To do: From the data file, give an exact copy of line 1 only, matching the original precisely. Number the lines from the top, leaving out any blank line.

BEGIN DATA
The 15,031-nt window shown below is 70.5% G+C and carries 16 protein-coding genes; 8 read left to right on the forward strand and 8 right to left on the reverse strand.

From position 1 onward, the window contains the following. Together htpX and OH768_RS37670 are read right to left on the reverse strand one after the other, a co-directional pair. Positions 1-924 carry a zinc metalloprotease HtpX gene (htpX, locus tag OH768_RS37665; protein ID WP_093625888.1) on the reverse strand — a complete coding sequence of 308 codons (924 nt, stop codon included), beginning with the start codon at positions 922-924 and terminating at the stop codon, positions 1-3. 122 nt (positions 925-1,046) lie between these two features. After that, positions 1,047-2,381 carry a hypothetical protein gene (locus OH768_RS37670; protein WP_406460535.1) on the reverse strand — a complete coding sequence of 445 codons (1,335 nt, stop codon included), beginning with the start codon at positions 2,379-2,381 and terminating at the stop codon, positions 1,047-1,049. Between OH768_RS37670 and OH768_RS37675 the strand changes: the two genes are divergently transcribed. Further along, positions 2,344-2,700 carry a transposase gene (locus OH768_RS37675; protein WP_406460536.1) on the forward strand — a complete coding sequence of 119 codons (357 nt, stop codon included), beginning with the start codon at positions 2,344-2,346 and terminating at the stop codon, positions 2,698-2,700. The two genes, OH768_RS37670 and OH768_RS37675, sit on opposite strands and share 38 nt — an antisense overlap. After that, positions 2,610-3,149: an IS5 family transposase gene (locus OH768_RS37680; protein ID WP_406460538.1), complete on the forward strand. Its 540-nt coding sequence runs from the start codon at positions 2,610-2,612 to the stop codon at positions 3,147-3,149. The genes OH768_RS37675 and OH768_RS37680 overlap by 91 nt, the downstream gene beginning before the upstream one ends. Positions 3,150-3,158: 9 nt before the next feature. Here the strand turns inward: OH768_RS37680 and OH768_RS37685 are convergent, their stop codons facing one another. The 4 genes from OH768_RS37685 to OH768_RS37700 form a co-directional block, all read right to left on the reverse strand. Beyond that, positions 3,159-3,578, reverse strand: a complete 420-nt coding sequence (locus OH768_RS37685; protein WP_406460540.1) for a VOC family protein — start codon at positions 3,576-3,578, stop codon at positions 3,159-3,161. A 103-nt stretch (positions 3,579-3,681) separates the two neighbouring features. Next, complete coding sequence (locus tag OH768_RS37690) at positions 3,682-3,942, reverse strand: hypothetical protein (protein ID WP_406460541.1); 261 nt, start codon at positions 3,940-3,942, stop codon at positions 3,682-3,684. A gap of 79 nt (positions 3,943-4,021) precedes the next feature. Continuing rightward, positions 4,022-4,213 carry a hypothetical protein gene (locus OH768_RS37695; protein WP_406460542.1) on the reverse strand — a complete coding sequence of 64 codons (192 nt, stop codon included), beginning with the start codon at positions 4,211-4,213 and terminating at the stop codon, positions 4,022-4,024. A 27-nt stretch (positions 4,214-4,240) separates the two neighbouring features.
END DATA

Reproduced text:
The 15,031-nt window shown below is 70.5% G+C and carries 16 protein-coding genes; 8 read left to right on the forward strand and 8 right to left on the reverse strand.